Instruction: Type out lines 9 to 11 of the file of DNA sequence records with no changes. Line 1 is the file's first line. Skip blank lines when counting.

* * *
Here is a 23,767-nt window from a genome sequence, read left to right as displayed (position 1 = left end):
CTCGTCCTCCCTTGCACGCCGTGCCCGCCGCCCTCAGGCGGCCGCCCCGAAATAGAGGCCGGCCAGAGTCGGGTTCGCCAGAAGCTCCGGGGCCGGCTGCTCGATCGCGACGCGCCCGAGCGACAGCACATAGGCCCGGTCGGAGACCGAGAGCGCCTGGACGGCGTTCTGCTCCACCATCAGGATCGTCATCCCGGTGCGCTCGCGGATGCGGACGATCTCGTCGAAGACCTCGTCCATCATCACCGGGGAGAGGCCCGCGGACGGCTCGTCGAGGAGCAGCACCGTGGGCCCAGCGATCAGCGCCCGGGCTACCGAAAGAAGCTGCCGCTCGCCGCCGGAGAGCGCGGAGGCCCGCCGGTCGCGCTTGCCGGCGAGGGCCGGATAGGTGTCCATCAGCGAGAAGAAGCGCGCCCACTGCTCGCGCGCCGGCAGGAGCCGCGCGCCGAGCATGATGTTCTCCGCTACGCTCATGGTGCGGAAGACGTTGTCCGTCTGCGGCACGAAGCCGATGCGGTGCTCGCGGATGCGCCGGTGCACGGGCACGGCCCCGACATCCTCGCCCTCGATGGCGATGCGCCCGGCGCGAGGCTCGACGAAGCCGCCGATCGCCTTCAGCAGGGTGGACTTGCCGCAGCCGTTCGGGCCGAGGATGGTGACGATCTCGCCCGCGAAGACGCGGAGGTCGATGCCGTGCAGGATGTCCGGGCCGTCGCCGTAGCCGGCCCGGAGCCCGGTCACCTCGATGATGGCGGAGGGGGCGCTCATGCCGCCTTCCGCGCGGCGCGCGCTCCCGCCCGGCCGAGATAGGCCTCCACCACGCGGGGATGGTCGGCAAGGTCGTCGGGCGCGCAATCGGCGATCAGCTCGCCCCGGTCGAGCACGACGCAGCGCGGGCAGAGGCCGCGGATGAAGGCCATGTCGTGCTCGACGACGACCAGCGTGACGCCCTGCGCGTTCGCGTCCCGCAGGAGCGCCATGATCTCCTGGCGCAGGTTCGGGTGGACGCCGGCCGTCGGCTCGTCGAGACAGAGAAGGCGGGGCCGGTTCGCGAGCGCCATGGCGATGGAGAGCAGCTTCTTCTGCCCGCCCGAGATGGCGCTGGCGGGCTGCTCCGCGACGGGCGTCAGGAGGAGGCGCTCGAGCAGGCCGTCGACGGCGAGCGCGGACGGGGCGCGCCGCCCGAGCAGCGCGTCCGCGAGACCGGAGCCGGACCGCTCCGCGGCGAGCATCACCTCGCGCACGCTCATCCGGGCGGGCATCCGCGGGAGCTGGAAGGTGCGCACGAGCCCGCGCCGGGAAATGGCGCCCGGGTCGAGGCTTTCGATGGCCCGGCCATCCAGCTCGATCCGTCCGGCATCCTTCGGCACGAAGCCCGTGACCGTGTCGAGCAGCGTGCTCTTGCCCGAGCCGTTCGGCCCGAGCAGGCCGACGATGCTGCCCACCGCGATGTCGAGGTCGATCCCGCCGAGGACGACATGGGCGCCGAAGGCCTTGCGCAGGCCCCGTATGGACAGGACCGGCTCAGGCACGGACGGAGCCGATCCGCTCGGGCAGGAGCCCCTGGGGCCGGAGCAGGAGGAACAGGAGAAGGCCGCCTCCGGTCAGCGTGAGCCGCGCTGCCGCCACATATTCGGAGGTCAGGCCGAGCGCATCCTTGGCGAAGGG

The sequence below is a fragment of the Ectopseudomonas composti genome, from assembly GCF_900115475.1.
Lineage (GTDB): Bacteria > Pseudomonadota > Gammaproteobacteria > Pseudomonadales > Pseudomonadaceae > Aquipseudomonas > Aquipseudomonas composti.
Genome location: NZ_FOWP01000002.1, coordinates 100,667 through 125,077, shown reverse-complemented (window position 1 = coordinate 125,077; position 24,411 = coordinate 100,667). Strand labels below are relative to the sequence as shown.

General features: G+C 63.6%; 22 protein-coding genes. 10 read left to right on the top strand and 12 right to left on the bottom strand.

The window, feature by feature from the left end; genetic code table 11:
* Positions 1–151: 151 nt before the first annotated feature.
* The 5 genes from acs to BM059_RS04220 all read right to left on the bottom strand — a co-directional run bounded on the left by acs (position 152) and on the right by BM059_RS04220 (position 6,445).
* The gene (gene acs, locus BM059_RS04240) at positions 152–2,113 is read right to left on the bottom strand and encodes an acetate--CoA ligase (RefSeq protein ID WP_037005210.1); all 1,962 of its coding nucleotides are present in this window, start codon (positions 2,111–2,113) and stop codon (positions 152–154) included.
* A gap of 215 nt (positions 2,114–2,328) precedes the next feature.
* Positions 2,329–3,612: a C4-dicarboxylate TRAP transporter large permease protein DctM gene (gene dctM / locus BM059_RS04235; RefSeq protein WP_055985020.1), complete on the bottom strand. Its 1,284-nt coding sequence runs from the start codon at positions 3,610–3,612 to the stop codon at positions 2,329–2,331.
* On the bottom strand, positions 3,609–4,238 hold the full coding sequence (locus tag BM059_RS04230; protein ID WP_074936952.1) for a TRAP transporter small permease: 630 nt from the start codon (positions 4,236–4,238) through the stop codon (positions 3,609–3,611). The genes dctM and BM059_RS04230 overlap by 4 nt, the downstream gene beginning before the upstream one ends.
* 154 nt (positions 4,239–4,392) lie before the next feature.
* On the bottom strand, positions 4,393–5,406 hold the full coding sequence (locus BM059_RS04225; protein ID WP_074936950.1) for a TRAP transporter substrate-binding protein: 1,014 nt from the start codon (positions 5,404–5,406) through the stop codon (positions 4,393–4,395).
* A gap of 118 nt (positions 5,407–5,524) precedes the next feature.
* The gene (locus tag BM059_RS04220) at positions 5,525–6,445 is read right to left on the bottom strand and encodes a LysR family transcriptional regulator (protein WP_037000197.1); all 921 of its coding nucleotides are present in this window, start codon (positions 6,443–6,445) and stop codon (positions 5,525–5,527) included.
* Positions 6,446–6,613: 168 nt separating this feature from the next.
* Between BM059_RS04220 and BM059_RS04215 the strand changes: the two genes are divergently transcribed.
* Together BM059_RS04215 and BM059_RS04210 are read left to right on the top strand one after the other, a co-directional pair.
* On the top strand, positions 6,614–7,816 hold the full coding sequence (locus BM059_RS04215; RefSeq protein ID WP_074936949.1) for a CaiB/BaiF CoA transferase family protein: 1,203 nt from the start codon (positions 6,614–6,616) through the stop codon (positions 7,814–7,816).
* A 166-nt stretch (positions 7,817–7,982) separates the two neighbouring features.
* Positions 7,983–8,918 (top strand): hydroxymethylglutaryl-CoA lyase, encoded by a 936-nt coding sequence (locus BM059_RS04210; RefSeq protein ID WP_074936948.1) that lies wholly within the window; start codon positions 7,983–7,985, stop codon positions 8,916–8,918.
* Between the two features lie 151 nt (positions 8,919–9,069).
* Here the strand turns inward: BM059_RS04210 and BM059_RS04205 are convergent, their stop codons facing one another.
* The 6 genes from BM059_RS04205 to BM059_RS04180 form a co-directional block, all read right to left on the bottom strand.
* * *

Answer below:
* The 5 genes from acs to BM059_RS04220 all read right to left on the bottom strand — a co-directional run bounded on the left by acs (position 152) and on the right by BM059_RS04220 (position 6,445).
* The gene (gene acs, locus BM059_RS04240) at positions 152–2,113 is read right to left on the bottom strand and encodes an acetate--CoA ligase (RefSeq protein ID WP_037005210.1); all 1,962 of its coding nucleotides are present in this window, start codon (positions 2,111–2,113) and stop codon (positions 152–154) included.
* A gap of 215 nt (positions 2,114–2,328) precedes the next feature.